For April Fools Day I redirected http://george.hotelling.net/ to gopher://george.hotelling.net/. It’s the sort of joke that doesn’t have a punch line… I think they’re called “unfunny.” I thought I was being pretty original until I found out Matt Haughey did it 4 years ago for MetaFilter on Internet Jackass Day, and apparently someone other than me invented the Gopher protocol, like 10 years ago!
Still, if you’re looking to turn your weblog into a gopherlog (or rlog for short) I will pull back the curtains and show you how I set up my gopher server. It’s not the best way (it’s actually quite an ugly hack), but I only had a few hours to set things up.
First, you need to get and install PyGopherd. It’s fairly simple, just download it and follow the instructions in the manual to install it, then configure a directory for it to serve. I told it to serve ~/public_html/gopher/ but any directory will do.
Then, download feedparser, html2text and this script of my own design to create text files from an RSS feed. Set the output directory to the same one that your gopher server is using, set the RSS feed to your RSS feed and you’re more or less done. For extra fun, put the script in a cron job so that it will keep updating with new items. If you do that, you’ll also need to rm the old files (which really should be done in my script, but see the part above about this being a hack that needed to work in a couple hours).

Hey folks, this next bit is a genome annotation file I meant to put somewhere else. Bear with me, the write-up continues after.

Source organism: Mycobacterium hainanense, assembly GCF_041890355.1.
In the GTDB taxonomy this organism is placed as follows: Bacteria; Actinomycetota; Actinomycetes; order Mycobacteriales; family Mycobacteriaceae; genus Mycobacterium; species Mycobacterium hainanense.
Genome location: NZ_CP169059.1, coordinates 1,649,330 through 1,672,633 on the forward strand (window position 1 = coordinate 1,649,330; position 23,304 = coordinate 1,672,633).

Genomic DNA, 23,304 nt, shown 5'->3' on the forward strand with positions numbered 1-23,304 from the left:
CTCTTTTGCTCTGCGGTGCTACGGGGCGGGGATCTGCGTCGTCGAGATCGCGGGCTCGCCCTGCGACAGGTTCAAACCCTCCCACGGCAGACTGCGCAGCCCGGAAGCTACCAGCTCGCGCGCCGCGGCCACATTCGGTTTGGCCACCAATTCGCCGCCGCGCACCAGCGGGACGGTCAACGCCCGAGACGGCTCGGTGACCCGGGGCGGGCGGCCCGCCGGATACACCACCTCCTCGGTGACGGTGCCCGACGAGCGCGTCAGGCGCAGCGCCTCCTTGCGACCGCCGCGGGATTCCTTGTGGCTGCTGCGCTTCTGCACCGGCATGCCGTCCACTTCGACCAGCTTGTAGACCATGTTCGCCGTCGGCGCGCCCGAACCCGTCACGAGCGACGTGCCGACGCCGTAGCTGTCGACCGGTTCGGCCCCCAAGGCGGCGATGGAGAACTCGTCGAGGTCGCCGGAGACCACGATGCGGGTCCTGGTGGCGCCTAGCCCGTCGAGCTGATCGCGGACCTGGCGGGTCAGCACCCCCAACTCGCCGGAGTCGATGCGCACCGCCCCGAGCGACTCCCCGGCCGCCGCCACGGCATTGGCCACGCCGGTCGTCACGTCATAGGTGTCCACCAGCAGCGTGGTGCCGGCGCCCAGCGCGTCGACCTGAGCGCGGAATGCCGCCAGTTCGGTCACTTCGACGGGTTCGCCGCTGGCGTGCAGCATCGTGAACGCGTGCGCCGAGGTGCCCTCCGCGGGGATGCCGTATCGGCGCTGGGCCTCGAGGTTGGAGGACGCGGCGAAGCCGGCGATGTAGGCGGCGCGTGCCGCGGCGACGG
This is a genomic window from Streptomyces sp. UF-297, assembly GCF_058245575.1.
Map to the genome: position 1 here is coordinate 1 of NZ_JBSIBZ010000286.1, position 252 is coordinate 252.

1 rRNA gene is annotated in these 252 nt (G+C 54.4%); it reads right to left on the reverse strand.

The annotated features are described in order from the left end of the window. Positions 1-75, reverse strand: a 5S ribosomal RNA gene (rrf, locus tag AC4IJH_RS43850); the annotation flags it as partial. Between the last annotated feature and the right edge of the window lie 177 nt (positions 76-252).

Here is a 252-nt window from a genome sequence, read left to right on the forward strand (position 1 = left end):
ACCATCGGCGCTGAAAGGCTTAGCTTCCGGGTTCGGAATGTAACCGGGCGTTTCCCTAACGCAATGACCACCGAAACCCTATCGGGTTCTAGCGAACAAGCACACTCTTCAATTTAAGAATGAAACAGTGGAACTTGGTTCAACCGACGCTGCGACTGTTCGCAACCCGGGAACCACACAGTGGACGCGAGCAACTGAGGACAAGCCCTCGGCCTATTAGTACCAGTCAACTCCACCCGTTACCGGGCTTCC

There’s plenty of room for improvement. For instance you could write a Python script for PyGopherd to parse the RSS feeds, which would cut down on all sorts of problems and be useful to literally tens of people. Still, if you want to turn dial on the old wayback machine you could do worse than to turn your weblog into a gopherlog. OK, probably not.